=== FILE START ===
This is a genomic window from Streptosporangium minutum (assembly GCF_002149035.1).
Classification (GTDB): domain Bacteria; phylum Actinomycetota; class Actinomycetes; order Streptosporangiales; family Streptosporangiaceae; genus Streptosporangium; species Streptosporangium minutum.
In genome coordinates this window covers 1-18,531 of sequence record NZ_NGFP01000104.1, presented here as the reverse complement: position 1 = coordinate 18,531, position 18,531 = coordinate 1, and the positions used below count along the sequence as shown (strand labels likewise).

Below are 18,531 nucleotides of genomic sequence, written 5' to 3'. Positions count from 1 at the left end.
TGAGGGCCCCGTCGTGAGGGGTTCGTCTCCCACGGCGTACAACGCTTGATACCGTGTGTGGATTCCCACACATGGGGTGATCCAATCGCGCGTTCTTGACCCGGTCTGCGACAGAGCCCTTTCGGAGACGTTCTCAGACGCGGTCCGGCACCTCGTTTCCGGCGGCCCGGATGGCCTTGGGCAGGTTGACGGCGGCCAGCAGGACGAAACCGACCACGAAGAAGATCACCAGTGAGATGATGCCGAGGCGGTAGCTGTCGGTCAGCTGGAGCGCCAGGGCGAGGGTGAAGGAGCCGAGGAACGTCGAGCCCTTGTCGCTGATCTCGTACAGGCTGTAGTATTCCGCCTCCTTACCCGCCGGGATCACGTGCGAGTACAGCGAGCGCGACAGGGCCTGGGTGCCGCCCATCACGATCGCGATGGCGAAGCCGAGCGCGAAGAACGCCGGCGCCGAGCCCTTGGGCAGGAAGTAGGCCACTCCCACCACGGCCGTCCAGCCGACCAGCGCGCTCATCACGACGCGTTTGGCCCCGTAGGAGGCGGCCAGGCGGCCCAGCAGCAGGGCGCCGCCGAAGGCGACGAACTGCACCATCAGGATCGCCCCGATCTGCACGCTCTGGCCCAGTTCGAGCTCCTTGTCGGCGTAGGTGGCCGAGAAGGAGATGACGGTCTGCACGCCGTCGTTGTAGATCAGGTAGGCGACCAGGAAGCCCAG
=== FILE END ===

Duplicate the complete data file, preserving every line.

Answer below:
This is a genomic window from Streptosporangium minutum (assembly GCF_002149035.1).
Classification (GTDB): domain Bacteria; phylum Actinomycetota; class Actinomycetes; order Streptosporangiales; family Streptosporangiaceae; genus Streptosporangium; species Streptosporangium minutum.
In genome coordinates this window covers 1-18,531 of sequence record NZ_NGFP01000104.1, presented here as the reverse complement: position 1 = coordinate 18,531, position 18,531 = coordinate 1, and the positions used below count along the sequence as shown (strand labels likewise).

Below are 18,531 nucleotides of genomic sequence, written 5' to 3'. Positions count from 1 at the left end.
TGAGGGCCCCGTCGTGAGGGGTTCGTCTCCCACGGCGTACAACGCTTGATACCGTGTGTGGATTCCCACACATGGGGTGATCCAATCGCGCGTTCTTGACCCGGTCTGCGACAGAGCCCTTTCGGAGACGTTCTCAGACGCGGTCCGGCACCTCGTTTCCGGCGGCCCGGATGGCCTTGGGCAGGTTGACGGCGGCCAGCAGGACGAAACCGACCACGAAGAAGATCACCAGTGAGATGATGCCGAGGCGGTAGCTGTCGGTCAGCTGGAGCGCCAGGGCGAGGGTGAAGGAGCCGAGGAACGTCGAGCCCTTGTCGCTGATCTCGTACAGGCTGTAGTATTCCGCCTCCTTACCCGCCGGGATCACGTGCGAGTACAGCGAGCGCGACAGGGCCTGGGTGCCGCCCATCACGATCGCGATGGCGAAGCCGAGCGCGAAGAACGCCGGCGCCGAGCCCTTGGGCAGGAAGTAGGCCACTCCCACCACGGCCGTCCAGCCGACCAGCGCGCTCATCACGACGCGTTTGGCCCCGTAGGAGGCGGCCAGGCGGCCCAGCAGCAGGGCGCCGCCGAAGGCGACGAACTGCACCATCAGGATCGCCCCGATCTGCACGCTCTGGCCCAGTTCGAGCTCCTTGTCGGCGTAGGTGGCCGAGAAGGAGATGACGGTCTGCACGCCGTCGTTGTAGATCAGGTAGGCGACCAGGAAGCCCAG